Stop The Sniffles Before They Start
It's All About Prevention
With cold and flu season creeping upon us, it’s time to talk about the root cause: those pesky germs. Before you stock the medicine cabinet with acetaminophen and chest rub, you’ll need to plan your offensive strategy to keep those bugs at bay. To that end, we’ve summed up the best in expert advice on how to keep your house healthy this winter. Spoiler alert: it can be as easy as a humidifier and hand soap… and a few tricks to keep those germs in check.
From the American Academy of Pediatrics (AAP) to the Center for Disease Control (CDC), it is agreed that the most effective way to prevent the spread of germs comes down to the basics: wash your hands. Do it often, for longer than you think (two rounds of the ABCs), with warm water (it’s like the special sauce of hand washing) and regular soap. When you feel your child is ready (this could be as early as 8 months!) start to teach them how to wash their own hands. As for soap, the American Medical Association says to ditch the antibacterial varieties— there’s no proof it’s more effective than regular soap.
It's okay to use hand sanitizer when you're in a pinch, but be sure not to make it the go-to way to clean hands. The Mayo Clinic reminds us that children under 2 years of age should not use hand sanitizer, and when children do use it, they should be supervised and use only a dime-sized amount.
Don't wait to dust off the humidifier once illness strikes. Humidifiers are as much a preventive measure to ward of sickness as they are the key to getting some sleep when your little one is congested. Think of dry, winter air as the home field advantage for germs: it dries out your sinuses, lowering your resistance to bacteria and viruses, plus, germs travel better in dry air. Slow ‘em down by keeping the air moist, and when the air is moist, sinuses are less likely to dry out. Crane’s Ultrasonic Cool Mist Humidifiers are filterless, easy to clean, and run quietly for 24 hours. Their designs run from super-adorable to ultra chic (we’re obsessed with the Drops), making them suitable for every room in the house.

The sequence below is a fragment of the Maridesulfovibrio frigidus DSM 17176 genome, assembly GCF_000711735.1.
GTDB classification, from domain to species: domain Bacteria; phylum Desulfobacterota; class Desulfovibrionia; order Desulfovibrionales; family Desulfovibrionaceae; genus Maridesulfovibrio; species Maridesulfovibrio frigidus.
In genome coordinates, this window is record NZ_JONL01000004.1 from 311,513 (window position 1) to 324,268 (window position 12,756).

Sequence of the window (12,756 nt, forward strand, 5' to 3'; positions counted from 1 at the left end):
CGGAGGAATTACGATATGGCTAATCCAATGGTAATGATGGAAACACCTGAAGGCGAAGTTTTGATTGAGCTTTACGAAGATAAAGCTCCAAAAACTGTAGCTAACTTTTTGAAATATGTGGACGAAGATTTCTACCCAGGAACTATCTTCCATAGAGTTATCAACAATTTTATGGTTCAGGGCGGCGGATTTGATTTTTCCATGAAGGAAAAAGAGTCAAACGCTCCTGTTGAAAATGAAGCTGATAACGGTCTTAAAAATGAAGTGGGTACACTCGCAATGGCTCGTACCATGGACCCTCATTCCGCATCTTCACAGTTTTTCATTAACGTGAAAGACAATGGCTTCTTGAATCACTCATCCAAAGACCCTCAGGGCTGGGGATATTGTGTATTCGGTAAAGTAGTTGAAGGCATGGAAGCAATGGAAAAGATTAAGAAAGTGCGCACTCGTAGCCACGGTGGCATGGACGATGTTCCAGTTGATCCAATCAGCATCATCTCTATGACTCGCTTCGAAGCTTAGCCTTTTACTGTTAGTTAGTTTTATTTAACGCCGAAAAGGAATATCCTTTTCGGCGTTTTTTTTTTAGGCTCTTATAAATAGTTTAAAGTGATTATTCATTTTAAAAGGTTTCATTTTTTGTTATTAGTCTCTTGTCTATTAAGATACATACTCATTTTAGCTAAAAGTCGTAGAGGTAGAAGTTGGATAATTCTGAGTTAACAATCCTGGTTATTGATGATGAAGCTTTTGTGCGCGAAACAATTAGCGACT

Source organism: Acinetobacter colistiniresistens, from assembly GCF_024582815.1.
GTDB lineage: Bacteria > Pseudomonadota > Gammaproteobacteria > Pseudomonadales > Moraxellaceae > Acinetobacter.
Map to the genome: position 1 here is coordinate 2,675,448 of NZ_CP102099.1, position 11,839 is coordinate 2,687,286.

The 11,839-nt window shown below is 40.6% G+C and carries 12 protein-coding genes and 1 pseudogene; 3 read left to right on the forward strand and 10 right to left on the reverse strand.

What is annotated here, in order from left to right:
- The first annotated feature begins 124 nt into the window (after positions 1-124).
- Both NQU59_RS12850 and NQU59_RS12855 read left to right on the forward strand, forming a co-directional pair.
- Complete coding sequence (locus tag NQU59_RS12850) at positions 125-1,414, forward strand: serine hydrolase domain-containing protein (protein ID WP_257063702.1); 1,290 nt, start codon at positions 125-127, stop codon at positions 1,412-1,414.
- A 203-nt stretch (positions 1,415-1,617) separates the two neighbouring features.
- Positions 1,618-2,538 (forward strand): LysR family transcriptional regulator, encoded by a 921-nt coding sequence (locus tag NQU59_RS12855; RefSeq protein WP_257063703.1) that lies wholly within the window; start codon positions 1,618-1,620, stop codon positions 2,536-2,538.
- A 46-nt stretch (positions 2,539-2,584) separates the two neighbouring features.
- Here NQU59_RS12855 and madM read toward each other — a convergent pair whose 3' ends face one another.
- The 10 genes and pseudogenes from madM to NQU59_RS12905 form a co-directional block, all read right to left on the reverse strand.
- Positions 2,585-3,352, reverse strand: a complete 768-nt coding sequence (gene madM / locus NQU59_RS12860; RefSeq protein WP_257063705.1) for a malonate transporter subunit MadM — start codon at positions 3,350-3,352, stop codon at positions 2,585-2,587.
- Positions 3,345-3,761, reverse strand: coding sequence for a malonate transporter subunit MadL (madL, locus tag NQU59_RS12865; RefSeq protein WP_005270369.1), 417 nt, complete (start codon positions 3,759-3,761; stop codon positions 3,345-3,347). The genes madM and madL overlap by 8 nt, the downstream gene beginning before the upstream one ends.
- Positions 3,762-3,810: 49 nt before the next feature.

As for the great disinfecting debate, The Environmental Working Group (EWG) and AAP both agree there is a time and place for it. The quick rule? Clean daily, save the disinfecting for times of illness. Use a disinfecting solution (not wipes—the verdict is still out on those) and be sure to follow the directions for disinfecting precisely, as it usually involves allowing the product sit on the surface for some time. While there’s no reason to regularly clean toys when everyone in the house is healthy, when there is a sick child or after anytime after a playdate, cleaning and disinfecting are a good idea. While we’re on the topic of household germs, here’s another reason to keep that smart phone and TV remote out of baby’s reach: they’re two of the gnarliest items in your house. Yuck.
More than any cleaning regimen, remember that the best defense against illness is plenty of rest, a balanced diet and proper hydration. May the odds be ever in your favor this flu season!